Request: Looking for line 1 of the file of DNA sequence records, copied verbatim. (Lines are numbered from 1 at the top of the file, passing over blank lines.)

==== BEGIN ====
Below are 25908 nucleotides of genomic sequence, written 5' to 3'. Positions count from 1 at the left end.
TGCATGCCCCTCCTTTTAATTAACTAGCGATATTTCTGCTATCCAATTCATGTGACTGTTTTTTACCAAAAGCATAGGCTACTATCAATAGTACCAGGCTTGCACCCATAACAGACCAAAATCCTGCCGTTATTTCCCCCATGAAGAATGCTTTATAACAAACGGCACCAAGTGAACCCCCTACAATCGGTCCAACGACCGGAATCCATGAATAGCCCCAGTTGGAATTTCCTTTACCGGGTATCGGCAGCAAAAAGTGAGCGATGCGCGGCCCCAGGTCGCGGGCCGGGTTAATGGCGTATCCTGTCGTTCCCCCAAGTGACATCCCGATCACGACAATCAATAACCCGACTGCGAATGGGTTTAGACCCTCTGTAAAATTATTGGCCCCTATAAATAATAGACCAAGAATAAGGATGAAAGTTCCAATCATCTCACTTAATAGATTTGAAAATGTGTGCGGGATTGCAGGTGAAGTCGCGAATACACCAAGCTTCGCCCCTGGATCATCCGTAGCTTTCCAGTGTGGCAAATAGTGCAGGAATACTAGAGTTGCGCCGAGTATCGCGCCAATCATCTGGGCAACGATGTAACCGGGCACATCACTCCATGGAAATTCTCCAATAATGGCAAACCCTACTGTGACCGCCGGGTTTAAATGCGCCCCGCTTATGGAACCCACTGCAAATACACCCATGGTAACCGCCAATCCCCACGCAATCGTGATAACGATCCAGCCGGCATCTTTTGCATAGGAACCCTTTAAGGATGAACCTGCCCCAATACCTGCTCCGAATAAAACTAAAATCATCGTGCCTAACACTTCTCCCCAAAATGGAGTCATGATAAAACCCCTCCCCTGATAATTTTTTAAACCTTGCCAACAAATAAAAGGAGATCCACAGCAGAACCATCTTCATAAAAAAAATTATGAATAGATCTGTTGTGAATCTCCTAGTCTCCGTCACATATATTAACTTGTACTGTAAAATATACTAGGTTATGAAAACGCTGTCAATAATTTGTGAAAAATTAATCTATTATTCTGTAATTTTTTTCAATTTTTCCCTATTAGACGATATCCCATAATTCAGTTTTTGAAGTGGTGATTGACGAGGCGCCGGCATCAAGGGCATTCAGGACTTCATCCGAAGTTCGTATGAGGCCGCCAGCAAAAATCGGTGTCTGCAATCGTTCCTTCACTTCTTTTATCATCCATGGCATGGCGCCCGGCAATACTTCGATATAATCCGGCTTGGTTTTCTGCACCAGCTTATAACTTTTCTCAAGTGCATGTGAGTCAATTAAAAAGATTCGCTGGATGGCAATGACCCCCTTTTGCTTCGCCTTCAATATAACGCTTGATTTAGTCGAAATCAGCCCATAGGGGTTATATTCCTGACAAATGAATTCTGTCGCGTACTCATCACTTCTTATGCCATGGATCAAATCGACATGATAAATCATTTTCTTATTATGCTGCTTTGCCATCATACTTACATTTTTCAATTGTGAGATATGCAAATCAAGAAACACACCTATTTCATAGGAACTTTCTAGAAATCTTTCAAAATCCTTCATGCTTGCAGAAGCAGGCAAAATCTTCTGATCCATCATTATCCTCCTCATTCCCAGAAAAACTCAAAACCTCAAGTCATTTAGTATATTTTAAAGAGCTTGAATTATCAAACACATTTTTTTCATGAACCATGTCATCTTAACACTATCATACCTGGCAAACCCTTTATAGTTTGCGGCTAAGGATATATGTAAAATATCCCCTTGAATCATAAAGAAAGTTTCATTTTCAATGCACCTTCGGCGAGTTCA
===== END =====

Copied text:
Below are 25908 nucleotides of genomic sequence, written 5' to 3'. Positions count from 1 at the left end.